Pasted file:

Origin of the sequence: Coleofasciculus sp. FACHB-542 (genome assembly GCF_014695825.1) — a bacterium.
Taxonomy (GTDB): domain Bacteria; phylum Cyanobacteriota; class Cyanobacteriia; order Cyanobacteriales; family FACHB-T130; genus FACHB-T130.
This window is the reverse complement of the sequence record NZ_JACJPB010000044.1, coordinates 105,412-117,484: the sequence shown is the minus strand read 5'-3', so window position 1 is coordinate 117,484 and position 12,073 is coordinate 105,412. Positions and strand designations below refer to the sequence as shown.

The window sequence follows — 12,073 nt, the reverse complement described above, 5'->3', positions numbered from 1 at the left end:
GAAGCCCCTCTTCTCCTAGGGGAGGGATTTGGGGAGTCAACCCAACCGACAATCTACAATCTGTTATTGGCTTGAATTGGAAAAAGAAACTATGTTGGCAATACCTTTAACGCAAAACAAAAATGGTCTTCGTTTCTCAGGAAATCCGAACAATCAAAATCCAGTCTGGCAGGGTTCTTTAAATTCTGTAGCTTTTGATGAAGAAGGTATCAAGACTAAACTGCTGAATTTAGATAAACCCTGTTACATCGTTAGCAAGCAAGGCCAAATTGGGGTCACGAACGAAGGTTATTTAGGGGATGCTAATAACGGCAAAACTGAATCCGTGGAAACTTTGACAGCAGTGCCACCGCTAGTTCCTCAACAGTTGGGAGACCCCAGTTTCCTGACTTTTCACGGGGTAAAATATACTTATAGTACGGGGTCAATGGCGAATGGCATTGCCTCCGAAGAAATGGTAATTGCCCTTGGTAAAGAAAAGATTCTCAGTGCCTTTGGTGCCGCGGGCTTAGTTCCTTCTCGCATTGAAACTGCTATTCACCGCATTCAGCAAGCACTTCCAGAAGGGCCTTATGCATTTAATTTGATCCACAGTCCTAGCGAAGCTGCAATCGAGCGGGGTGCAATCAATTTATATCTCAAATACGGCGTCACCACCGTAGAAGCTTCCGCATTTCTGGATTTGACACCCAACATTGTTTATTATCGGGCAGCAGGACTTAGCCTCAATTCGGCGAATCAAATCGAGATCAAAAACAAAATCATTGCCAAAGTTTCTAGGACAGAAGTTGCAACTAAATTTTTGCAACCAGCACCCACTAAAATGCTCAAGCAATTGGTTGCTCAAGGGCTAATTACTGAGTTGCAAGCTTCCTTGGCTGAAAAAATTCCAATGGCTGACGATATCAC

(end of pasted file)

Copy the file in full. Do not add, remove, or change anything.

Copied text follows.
Origin of the sequence: Coleofasciculus sp. FACHB-542 (genome assembly GCF_014695825.1) — a bacterium.
Taxonomy (GTDB): domain Bacteria; phylum Cyanobacteriota; class Cyanobacteriia; order Cyanobacteriales; family FACHB-T130; genus FACHB-T130.
This window is the reverse complement of the sequence record NZ_JACJPB010000044.1, coordinates 105,412-117,484: the sequence shown is the minus strand read 5'-3', so window position 1 is coordinate 117,484 and position 12,073 is coordinate 105,412. Positions and strand designations below refer to the sequence as shown.

The window sequence follows — 12,073 nt, the reverse complement described above, 5'->3', positions numbered from 1 at the left end:
GAAGCCCCTCTTCTCCTAGGGGAGGGATTTGGGGAGTCAACCCAACCGACAATCTACAATCTGTTATTGGCTTGAATTGGAAAAAGAAACTATGTTGGCAATACCTTTAACGCAAAACAAAAATGGTCTTCGTTTCTCAGGAAATCCGAACAATCAAAATCCAGTCTGGCAGGGTTCTTTAAATTCTGTAGCTTTTGATGAAGAAGGTATCAAGACTAAACTGCTGAATTTAGATAAACCCTGTTACATCGTTAGCAAGCAAGGCCAAATTGGGGTCACGAACGAAGGTTATTTAGGGGATGCTAATAACGGCAAAACTGAATCCGTGGAAACTTTGACAGCAGTGCCACCGCTAGTTCCTCAACAGTTGGGAGACCCCAGTTTCCTGACTTTTCACGGGGTAAAATATACTTATAGTACGGGGTCAATGGCGAATGGCATTGCCTCCGAAGAAATGGTAATTGCCCTTGGTAAAGAAAAGATTCTCAGTGCCTTTGGTGCCGCGGGCTTAGTTCCTTCTCGCATTGAAACTGCTATTCACCGCATTCAGCAAGCACTTCCAGAAGGGCCTTATGCATTTAATTTGATCCACAGTCCTAGCGAAGCTGCAATCGAGCGGGGTGCAATCAATTTATATCTCAAATACGGCGTCACCACCGTAGAAGCTTCCGCATTTCTGGATTTGACACCCAACATTGTTTATTATCGGGCAGCAGGACTTAGCCTCAATTCGGCGAATCAAATCGAGATCAAAAACAAAATCATTGCCAAAGTTTCTAGGACAGAAGTTGCAACTAAATTTTTGCAACCAGCACCCACTAAAATGCTCAAGCAATTGGTTGCTCAAGGGCTAATTACTGAGTTGCAAGCTTCCTTGGCTGAAAAAATTCCAATGGCTGACGATATCAC